Freshman Seminar 24i applicants' Essay 2 problems (Fall 2010)
(in roughly the order received, with some further comments):
  1. Euler's celebrated identity eiπ+1=0. [This is the key to De Morgan's quote
    Imagine a person with a gift of ridicule ... [He might say] First that a negative quantity has no logarithm; secondly that a negative quantity has no square root; thirdly that the first non-existent is to the second as the circumference of a circle is to the diameter. (A Budget of Paradoxes, 319—320)
    which unwraps to log(sqrt(-1))/sqrt(-1)=π.] Euler's identity is proved as a special case of Euler's formula eix = cos(x) + i sin(x) [a.k.a. "cis(x)"], by comparing Taylor series or differential equations. This link between the exponential and trigonometric functions is a key building block of the mathematical universe, and we shall see that it also gives some very useful problem-solving tools -- for starters it encapsulates most of the important trig identities (e.g. compare real and imaginary parts in eix eiy = eix+iy = ei(x+y) [a.k.a. cis(x) cis(y) = cis(x+y)] to recover the formulas for cos(x+y) and sin(x+y) respectively).
  2. Connnect a 3x3 array of 9 dots with an uninterrupted path of 4 straight line segments. [A famous example of literally “thinking outside the box”; I've also seen creative approaches to reducing the count of segments even below 4, by folding the paper, exploiting the thickness of physical dots and pen(cil)-points to make a Z-shaped path of not-quite-parallel line segments, and even using a writing implement with a really thick point to reduce the count to 1! Ignoring such cheats, how few segments does it take for an m-by-n array?]
  3. Find a positive integer which doubles when its last digit is moved in front. [For example, if the problem said “quintuples” instead of “doubles” you could use 142857. Can you find more such numbers, whether for doubling, quintupling, or other multiples? Can you describe all the possibilities?]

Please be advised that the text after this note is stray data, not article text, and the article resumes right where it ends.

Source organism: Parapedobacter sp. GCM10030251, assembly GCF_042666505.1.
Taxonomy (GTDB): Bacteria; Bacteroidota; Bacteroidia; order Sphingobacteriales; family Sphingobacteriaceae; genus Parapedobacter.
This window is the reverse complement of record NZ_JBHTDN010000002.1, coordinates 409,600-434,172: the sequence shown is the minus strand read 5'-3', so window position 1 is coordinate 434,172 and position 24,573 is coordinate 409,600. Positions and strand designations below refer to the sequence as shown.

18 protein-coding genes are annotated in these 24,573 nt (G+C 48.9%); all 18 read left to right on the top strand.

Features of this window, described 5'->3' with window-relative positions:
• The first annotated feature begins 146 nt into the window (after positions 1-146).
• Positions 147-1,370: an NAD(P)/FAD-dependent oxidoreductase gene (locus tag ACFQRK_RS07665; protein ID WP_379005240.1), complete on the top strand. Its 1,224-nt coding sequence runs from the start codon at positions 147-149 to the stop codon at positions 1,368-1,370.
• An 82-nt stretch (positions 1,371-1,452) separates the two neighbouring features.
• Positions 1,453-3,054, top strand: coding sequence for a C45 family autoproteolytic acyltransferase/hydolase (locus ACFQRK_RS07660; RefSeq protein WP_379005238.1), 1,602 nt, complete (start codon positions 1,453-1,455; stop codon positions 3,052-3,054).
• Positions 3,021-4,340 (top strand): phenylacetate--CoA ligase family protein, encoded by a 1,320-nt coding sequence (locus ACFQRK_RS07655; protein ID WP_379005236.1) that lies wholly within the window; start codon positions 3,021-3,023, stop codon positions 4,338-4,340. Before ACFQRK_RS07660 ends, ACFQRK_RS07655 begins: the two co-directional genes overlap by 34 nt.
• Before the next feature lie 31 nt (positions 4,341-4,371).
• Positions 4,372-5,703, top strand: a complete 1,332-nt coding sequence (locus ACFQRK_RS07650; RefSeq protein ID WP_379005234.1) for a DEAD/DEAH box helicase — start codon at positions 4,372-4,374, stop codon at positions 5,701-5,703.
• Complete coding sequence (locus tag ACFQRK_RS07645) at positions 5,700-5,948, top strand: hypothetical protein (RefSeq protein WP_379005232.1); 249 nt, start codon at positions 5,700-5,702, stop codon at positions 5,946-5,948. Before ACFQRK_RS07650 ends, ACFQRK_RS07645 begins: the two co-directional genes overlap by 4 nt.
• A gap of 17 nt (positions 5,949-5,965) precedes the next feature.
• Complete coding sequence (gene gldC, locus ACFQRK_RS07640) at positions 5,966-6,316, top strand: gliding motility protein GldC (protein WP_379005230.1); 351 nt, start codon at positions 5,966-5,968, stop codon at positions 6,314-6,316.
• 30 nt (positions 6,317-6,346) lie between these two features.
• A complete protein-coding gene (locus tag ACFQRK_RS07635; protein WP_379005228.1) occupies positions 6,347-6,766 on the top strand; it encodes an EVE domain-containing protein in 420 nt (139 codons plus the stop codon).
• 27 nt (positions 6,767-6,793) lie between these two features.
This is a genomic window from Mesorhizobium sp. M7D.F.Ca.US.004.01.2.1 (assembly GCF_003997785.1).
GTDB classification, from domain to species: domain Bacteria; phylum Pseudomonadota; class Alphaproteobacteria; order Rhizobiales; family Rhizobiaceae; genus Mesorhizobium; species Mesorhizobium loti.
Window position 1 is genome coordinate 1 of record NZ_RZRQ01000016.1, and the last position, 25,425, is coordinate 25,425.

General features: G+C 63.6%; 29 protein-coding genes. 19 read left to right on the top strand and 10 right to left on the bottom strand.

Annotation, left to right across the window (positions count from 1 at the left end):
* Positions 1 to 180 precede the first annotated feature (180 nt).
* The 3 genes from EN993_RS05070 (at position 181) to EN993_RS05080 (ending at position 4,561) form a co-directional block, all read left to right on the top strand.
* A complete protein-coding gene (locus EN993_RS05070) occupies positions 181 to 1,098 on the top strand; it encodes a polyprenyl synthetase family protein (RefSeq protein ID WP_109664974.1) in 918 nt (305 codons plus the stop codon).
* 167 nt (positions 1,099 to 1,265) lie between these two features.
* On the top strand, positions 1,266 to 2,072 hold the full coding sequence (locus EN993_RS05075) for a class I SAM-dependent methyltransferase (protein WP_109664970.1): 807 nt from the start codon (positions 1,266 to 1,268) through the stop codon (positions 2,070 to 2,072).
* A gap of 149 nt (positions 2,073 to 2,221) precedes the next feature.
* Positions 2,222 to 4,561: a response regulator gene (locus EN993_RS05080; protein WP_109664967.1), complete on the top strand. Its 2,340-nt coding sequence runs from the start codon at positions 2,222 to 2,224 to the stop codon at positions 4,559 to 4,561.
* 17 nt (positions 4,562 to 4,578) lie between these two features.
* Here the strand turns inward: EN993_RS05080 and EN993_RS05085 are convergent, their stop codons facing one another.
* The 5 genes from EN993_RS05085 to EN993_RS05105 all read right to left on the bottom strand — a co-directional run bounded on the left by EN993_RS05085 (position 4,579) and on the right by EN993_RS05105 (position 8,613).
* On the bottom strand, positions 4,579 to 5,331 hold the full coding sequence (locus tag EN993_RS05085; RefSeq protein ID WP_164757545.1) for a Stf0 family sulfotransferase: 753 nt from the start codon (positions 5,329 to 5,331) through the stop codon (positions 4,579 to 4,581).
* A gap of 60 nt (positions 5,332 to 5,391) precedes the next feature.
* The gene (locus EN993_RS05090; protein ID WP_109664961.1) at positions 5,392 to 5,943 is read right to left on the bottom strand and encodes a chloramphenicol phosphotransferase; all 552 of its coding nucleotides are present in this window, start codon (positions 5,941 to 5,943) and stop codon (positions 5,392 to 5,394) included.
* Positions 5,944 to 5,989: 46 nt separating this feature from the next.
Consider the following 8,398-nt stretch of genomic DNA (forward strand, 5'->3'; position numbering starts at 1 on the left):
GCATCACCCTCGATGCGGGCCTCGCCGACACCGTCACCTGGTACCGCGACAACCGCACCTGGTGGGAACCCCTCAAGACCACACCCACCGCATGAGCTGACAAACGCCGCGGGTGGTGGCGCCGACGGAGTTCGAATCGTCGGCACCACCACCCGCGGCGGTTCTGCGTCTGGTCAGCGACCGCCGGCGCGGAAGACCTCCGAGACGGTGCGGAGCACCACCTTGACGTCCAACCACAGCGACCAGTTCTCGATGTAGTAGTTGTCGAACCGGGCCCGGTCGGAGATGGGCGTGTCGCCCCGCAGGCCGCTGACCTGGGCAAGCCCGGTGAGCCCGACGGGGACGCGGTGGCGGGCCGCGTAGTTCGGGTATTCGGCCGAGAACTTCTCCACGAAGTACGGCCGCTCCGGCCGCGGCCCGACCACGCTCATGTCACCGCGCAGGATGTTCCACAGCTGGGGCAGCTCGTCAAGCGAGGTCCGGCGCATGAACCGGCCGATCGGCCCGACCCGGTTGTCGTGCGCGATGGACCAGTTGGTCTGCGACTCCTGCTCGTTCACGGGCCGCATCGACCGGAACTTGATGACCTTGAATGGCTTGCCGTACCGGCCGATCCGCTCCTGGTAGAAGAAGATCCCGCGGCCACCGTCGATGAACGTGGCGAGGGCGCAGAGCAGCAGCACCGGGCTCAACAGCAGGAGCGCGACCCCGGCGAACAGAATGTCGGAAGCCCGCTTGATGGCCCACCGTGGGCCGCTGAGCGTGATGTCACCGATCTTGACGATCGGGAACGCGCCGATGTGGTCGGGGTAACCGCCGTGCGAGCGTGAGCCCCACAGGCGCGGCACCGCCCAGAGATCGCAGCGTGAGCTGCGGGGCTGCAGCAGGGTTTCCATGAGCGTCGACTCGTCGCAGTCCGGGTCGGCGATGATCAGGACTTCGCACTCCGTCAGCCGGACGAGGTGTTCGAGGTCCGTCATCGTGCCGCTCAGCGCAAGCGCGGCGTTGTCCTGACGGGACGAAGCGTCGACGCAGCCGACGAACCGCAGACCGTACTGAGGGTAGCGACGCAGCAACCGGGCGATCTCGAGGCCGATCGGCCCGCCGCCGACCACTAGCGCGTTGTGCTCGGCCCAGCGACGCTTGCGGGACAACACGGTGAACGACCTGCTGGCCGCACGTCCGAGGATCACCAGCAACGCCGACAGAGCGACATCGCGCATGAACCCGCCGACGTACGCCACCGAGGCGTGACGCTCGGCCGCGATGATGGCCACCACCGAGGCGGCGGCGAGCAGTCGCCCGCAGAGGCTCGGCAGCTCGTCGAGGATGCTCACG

4. Using the derivative of a function to find extrema, inflection points, etc. [we'll also see in the seminar how to find some extrema without calculus; these include some standard calculus examples as well as some that would be very hard to do with calculus techniques. To be sure there are also many max/min problems for which calculus provides the simplest if not the only solutions.]
  5. Surface area integrals in Calculus BC
  6. Mathematical problems arising in AP physics
  7. The problem of the Bridges of Königsberg, which led Euler to inaugurate combinatorial graph theory. [Note that this first example of a graph has multiple edges, which many modern treatments of graph theory regard as unorthodox.]
  8. Cauchy's theorem in group theory [this is rather abstract compared with the kind of math we'll usually work with in 24i, but the technique is useful also in many more down-to-earth problem, such as one standard proof of (p-1)!≡1 mod p for all primes p (the harder part of Wilson's theorem in elementary number theory).]
  9. An international society has 1978 members from six different countries. The members are numbered 1, 2, 3, …, 1978. Prove that there is at least one member whose number is the sum of the numbers of two (not necessarily distinct) members from his own country. [a tricky IMO problem that turns out to be part of Schur's theorem in Ramsey theory; this we will be able to do in 24i as an example of the “pigeonhole principle” and/or induction.]
  10. A Calculus BC project: compute (without resorting to scales, graduated cylinders, and the like) the volume of an irregularly shaped Bundt cake.
  11. A lemma on continued fractions: of two consecutive rational approximations pn/qn (n=i, i+1) to any real number x, at least one is within 1/(2(qn)2) of x.
  12. A few of the problems that lead to the The remarkable Catalan numbers (2n)! / (n!(n+1)!) = 1, 2, 5, 14, 42, 132, 429, 1430, 4862, ... — see for instance Richard Stanley's list of lots of “Exercises on Catalan and Related Numbers” from his magnum opus Enumerative Combinatorics (that page also links to the solutions of these exercises, and a “Catalan addendum” that as of July brings the number of combinatorial interpretations to 166).
  13. Evaluate the continued fraction 1+1/(1+1/(1+1/(1+…))). [This yields the unreasonably ubiqutious golden ratio φ = (1+sqrt(5))/2 = 1.61803…; it arises in one explanation of why φ is the “most irrational” number, in the sense of being farthest in a certain precise sense from any rational approximation — cf. the other continued-fraction problem above.]